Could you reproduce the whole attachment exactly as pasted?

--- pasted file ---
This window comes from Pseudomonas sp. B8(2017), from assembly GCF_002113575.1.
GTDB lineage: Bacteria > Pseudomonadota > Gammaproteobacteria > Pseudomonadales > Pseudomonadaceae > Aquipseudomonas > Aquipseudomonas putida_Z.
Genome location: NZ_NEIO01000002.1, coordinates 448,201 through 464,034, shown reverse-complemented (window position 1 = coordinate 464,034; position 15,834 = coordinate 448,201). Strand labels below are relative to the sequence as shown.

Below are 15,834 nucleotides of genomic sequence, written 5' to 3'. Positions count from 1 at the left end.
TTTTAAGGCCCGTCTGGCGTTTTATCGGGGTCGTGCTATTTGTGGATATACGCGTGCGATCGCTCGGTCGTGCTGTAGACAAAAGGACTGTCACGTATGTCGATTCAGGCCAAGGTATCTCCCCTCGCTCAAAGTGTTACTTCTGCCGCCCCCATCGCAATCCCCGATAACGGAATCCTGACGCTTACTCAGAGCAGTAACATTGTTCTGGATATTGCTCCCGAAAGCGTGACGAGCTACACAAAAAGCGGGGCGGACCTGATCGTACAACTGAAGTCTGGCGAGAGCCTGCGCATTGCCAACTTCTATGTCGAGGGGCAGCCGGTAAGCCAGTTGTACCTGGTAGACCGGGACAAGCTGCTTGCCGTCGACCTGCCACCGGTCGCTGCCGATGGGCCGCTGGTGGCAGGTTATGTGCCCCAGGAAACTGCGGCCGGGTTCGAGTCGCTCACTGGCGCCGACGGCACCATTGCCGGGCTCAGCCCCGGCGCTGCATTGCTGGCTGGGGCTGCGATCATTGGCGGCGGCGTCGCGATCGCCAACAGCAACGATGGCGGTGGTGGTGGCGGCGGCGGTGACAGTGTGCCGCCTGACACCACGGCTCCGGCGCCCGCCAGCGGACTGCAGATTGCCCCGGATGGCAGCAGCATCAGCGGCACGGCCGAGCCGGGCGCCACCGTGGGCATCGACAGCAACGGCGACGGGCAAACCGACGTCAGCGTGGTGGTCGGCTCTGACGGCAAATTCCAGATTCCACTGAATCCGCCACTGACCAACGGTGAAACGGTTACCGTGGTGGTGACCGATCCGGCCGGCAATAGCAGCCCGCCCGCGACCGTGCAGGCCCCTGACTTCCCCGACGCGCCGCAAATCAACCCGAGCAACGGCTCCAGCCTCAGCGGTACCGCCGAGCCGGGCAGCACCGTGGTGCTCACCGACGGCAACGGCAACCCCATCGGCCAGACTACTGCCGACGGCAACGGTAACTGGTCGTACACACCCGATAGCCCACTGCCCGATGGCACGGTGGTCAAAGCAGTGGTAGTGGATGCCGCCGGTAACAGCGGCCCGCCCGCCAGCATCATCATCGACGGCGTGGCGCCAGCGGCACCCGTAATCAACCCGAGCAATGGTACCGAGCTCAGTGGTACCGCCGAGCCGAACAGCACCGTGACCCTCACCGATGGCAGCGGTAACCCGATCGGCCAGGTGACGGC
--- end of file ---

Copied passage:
This window comes from Pseudomonas sp. B8(2017), from assembly GCF_002113575.1.
GTDB lineage: Bacteria > Pseudomonadota > Gammaproteobacteria > Pseudomonadales > Pseudomonadaceae > Aquipseudomonas > Aquipseudomonas putida_Z.
Genome location: NZ_NEIO01000002.1, coordinates 448,201 through 464,034, shown reverse-complemented (window position 1 = coordinate 464,034; position 15,834 = coordinate 448,201). Strand labels below are relative to the sequence as shown.

Below are 15,834 nucleotides of genomic sequence, written 5' to 3'. Positions count from 1 at the left end.
TTTTAAGGCCCGTCTGGCGTTTTATCGGGGTCGTGCTATTTGTGGATATACGCGTGCGATCGCTCGGTCGTGCTGTAGACAAAAGGACTGTCACGTATGTCGATTCAGGCCAAGGTATCTCCCCTCGCTCAAAGTGTTACTTCTGCCGCCCCCATCGCAATCCCCGATAACGGAATCCTGACGCTTACTCAGAGCAGTAACATTGTTCTGGATATTGCTCCCGAAAGCGTGACGAGCTACACAAAAAGCGGGGCGGACCTGATCGTACAACTGAAGTCTGGCGAGAGCCTGCGCATTGCCAACTTCTATGTCGAGGGGCAGCCGGTAAGCCAGTTGTACCTGGTAGACCGGGACAAGCTGCTTGCCGTCGACCTGCCACCGGTCGCTGCCGATGGGCCGCTGGTGGCAGGTTATGTGCCCCAGGAAACTGCGGCCGGGTTCGAGTCGCTCACTGGCGCCGACGGCACCATTGCCGGGCTCAGCCCCGGCGCTGCATTGCTGGCTGGGGCTGCGATCATTGGCGGCGGCGTCGCGATCGCCAACAGCAACGATGGCGGTGGTGGTGGCGGCGGCGGTGACAGTGTGCCGCCTGACACCACGGCTCCGGCGCCCGCCAGCGGACTGCAGATTGCCCCGGATGGCAGCAGCATCAGCGGCACGGCCGAGCCGGGCGCCACCGTGGGCATCGACAGCAACGGCGACGGGCAAACCGACGTCAGCGTGGTGGTCGGCTCTGACGGCAAATTCCAGATTCCACTGAATCCGCCACTGACCAACGGTGAAACGGTTACCGTGGTGGTGACCGATCCGGCCGGCAATAGCAGCCCGCCCGCGACCGTGCAGGCCCCTGACTTCCCCGACGCGCCGCAAATCAACCCGAGCAACGGCTCCAGCCTCAGCGGTACCGCCGAGCCGGGCAGCACCGTGGTGCTCACCGACGGCAACGGCAACCCCATCGGCCAGACTACTGCCGACGGCAACGGTAACTGGTCGTACACACCCGATAGCCCACTGCCCGATGGCACGGTGGTCAAAGCAGTGGTAGTGGATGCCGCCGGTAACAGCGGCCCGCCCGCCAGCATCATCATCGACGGCGTGGCGCCAGCGGCACCCGTAATCAACCCGAGCAATGGTACCGAGCTCAGTGGTACCGCCGAGCCGAACAGCACCGTGACCCTCACCGATGGCAGCGGTAACCCGATCGGCCAGGTGACGGC